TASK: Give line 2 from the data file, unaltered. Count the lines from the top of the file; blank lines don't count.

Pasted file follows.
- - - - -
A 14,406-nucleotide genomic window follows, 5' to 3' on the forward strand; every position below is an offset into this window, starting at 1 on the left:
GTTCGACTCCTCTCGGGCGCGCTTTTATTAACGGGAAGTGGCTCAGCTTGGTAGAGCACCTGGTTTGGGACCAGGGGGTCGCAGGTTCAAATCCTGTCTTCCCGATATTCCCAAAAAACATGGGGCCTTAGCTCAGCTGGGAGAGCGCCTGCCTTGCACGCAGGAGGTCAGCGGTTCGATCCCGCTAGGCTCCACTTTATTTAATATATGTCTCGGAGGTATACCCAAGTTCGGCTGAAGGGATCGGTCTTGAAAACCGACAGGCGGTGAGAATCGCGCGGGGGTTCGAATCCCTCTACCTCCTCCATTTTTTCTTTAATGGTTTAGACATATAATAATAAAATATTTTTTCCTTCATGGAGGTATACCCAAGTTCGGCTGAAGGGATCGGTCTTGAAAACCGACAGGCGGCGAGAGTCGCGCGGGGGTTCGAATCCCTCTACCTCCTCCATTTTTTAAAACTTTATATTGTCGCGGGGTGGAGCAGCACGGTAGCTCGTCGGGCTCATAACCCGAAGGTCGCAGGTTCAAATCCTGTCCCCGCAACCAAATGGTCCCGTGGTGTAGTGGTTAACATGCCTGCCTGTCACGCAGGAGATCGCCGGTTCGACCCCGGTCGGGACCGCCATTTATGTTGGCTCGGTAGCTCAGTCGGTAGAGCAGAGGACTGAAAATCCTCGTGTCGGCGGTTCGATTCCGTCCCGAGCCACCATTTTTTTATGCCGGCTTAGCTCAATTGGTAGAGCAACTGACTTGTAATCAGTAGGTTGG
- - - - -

GTTCGACTCCTCTCGGGCGCGCTTTTATTAACGGGAAGTGGCTCAGCTTGGTAGAGCACCTGGTTTGGGACCAGGGGGTCGCAGGTTCAAATCCTGTCTTCCCGATATTCCCAAAAAACATGGGGCCTTAGCTCAGCTGGGAGAGCGCCTGCCTTGCACGCAGGAGGTCAGCGGTTCGATCCCGCTAGGCTCCACTTTATTTAATATATGTCTCGGAGGTATACCCAAGTTCGGCTGAAGGGATCGGTCTTGAAAACCGACAGGCGGTGAGAATCGCGCGGGGGTTCGAATCCCTCTACCTCCTCCATTTTTTCTTTAATGGTTTAGACATATAATAATAAAATATTTTTTCCTTCATGGAGGTATACCCAAGTTCGGCTGAAGGGATCGGTCTTGAAAACCGACAGGCGGCGAGAGTCGCGCGGGGGTTCGAATCCCTCTACCTCCTCCATTTTTTAAAACTTTATATTGTCGCGGGGTGGAGCAGCACGGTAGCTCGTCGGGCTCATAACCCGAAGGTCGCAGGTTCAAATCCTGTCCCCGCAACCAAATGGTCCCGTGGTGTAGTGGTTAACATGCCTGCCTGTCACGCAGGAGATCGCCGGTTCGACCCCGGTCGGGACCGCCATTTATGTTGGCTCGGTAGCTCAGTCGGTAGAGCAGAGGACTGAAAATCCTCGTGTCGGCGGTTCGATTCCGTCCCGAGCCACCATTTTTTTATGCCGGCTTAGCTCAATTGGTAGAGCAACTGACTTGTAATCAGTAGGTTGG